“I’m so grateful for all my amazing NASA colleagues who shared my career journey with me,” Ochoa says in a NASA news release. Read more.

Houston health care institutions receive $22M to attract top recruits

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Houston’s Baylor College of Medicine has received a total of $12 million in grants from the Cancer Prevention & Research Institute of Texas to attract two prominent researchers.

The two grants, which are $6 million each, are earmarked for recruitment of Thomas Milner and Radek Skoda. The Cancer Prevention & Research Institute of Texas (CPRIT) announced the grants May 14.

Milner, an expert in photomedicine for surgery and diagnostics, is a professor of surgery and biomedical engineering at the Beckman Laser Institute & Medical Clinic at the University of California, Irvine and the university’s Chao Family Comprehensive Cancer Center

In 2013, Milner was named Inventor of the Year by the University of Texas at Austin. At the time, he was a professor of biomedical engineering at UT. One of his major achievements is co-development of the MasSpec Pen, a handheld device that identifies cancerous tissue within 10 seconds during surgical procedures.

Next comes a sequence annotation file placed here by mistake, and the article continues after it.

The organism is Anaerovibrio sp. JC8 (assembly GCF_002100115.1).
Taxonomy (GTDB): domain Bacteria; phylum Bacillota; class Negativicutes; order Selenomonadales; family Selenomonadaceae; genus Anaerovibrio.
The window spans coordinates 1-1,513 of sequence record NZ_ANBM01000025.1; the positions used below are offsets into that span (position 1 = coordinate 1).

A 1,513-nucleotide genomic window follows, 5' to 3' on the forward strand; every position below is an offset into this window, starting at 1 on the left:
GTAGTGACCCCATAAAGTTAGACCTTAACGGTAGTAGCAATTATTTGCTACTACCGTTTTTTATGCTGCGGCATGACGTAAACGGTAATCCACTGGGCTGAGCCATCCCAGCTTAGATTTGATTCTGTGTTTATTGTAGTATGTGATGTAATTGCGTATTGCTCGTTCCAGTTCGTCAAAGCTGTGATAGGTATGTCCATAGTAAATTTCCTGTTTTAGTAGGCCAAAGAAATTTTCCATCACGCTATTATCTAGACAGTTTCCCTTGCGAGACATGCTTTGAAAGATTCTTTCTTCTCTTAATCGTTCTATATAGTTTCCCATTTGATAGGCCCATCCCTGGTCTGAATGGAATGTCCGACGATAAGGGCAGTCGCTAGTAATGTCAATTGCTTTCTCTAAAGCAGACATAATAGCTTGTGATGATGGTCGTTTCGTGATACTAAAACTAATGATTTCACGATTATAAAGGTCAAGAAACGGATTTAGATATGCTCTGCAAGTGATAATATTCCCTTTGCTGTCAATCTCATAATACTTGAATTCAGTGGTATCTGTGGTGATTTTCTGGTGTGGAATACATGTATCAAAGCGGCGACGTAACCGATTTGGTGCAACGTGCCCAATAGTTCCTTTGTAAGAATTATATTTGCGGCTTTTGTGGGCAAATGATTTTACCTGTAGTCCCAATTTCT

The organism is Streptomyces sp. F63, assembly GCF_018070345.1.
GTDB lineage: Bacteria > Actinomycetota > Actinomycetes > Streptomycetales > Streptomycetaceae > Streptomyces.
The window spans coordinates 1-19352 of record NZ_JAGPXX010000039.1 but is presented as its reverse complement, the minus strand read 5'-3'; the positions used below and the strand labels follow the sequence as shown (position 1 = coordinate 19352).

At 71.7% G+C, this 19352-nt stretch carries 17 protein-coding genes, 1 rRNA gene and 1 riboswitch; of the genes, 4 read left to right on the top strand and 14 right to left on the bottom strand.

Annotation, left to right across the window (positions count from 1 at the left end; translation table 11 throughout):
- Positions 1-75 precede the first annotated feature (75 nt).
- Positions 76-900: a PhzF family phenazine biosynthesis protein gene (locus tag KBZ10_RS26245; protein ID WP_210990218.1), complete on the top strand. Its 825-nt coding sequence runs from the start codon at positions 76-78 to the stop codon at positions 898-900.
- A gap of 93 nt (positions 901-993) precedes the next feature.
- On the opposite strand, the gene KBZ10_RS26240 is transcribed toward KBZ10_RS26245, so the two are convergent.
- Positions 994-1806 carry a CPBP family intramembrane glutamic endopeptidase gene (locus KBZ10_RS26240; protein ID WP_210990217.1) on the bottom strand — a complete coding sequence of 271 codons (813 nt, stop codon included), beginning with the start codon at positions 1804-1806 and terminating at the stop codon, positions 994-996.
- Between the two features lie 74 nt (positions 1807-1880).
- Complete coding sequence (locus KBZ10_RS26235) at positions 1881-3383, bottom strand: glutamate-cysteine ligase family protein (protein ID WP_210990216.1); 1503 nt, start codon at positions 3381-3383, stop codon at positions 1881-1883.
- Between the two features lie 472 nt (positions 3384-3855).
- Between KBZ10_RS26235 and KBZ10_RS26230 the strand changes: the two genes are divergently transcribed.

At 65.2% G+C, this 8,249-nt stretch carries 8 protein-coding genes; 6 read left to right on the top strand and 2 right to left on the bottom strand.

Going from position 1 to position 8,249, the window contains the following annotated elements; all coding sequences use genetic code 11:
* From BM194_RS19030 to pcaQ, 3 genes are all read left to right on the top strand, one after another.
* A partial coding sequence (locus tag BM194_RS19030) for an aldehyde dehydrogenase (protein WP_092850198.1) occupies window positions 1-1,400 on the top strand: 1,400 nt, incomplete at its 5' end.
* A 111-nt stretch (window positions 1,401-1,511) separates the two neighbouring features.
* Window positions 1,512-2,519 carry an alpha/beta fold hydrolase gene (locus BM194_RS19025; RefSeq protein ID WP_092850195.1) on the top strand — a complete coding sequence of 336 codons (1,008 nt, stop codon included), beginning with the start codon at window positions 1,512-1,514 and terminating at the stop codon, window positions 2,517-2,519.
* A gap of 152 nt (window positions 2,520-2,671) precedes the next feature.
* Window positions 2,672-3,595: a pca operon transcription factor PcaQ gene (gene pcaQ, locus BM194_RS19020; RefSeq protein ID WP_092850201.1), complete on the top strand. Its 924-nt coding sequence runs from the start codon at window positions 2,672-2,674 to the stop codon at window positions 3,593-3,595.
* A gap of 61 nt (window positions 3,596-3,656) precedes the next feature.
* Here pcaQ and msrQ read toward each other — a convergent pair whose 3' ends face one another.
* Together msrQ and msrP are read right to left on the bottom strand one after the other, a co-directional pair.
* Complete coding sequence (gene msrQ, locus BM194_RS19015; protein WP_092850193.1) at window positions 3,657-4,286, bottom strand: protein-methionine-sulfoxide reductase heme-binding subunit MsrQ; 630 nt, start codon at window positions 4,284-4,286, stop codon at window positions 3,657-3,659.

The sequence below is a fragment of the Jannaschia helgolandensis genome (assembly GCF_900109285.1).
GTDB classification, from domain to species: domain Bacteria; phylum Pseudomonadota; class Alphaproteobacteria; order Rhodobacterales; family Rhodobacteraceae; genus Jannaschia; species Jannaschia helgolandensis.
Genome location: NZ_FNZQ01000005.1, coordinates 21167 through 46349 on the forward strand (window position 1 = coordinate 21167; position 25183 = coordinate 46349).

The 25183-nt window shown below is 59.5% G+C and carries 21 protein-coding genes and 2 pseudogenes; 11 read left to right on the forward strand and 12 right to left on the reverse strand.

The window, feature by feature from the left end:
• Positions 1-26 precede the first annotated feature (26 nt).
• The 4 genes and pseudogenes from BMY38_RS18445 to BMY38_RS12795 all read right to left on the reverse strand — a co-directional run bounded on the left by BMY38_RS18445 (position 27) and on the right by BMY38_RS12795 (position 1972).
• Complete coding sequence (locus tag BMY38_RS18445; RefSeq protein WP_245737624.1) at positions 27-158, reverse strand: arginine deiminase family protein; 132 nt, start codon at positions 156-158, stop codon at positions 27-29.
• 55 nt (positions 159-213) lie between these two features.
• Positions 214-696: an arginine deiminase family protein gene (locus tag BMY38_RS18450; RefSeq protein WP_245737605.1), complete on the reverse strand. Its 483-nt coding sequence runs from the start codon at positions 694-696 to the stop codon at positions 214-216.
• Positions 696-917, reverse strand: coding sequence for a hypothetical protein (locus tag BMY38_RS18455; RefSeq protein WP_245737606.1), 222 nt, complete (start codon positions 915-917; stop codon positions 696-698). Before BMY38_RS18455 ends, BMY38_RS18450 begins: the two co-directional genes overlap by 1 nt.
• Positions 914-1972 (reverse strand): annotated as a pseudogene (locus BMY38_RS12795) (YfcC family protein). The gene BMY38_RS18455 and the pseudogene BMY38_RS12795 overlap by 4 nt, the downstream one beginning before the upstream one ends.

Skoda is a professor of molecular medicine in the Department of Biomedicine at the University of Basel and the University Hospital Basel, both in Switzerland. He specializes in developing treatments for myeloproliferative neoplasms, which are a group of blood diseases including leukemia.

Other recruitment grants provided by the institute to Houston-area organizations are:

  • $4 million for recruitment of Susan Bullman to the University of Texas M.D. Anderson Cancer Center. She was an assistant professor at Seattle’s Fred Hutchinson Cancer Center, where she studied the connection between microbes and cancer.
  • $4 million for recruitment of Oren Rom to the University of Texas M.D. Anderson Cancer Center. Rom is an assistant professor of pathology and translational pathobiology at Louisiana State University Shreveport.
  • Nearly $2 million for recruitment of Lauren Hagler to conduct RNA cancer biology at Texas A&M University. She is a postdoctoral scholar in biochemistry at Stanford University.

The institute also awarded grants to five companies in the Houston area:

  • $4.7 million to 7 Hills Pharma for development of immunotherapies to treat cancer and prevent infectious diseases.
  • $4.5 million to Indapta Therapeutics for the Phase 1 trial of a cell therapy for treatment of multiple myeloma and non-Hodgkin’s lymphoma.
  • $2.75 million to Bectas Therapeutics for development of antibodies and biomarkers to overcome a type of resistance T-cell checkpoint therapy.
  • $2.69 million to MS Pen Technologies for development of technology that differentiates between normal tissue and cancerous tissue during surgery.
  • $2.58 million to Crossbridge Bio for development of an antibody-drug combination to treat certain solid tumors.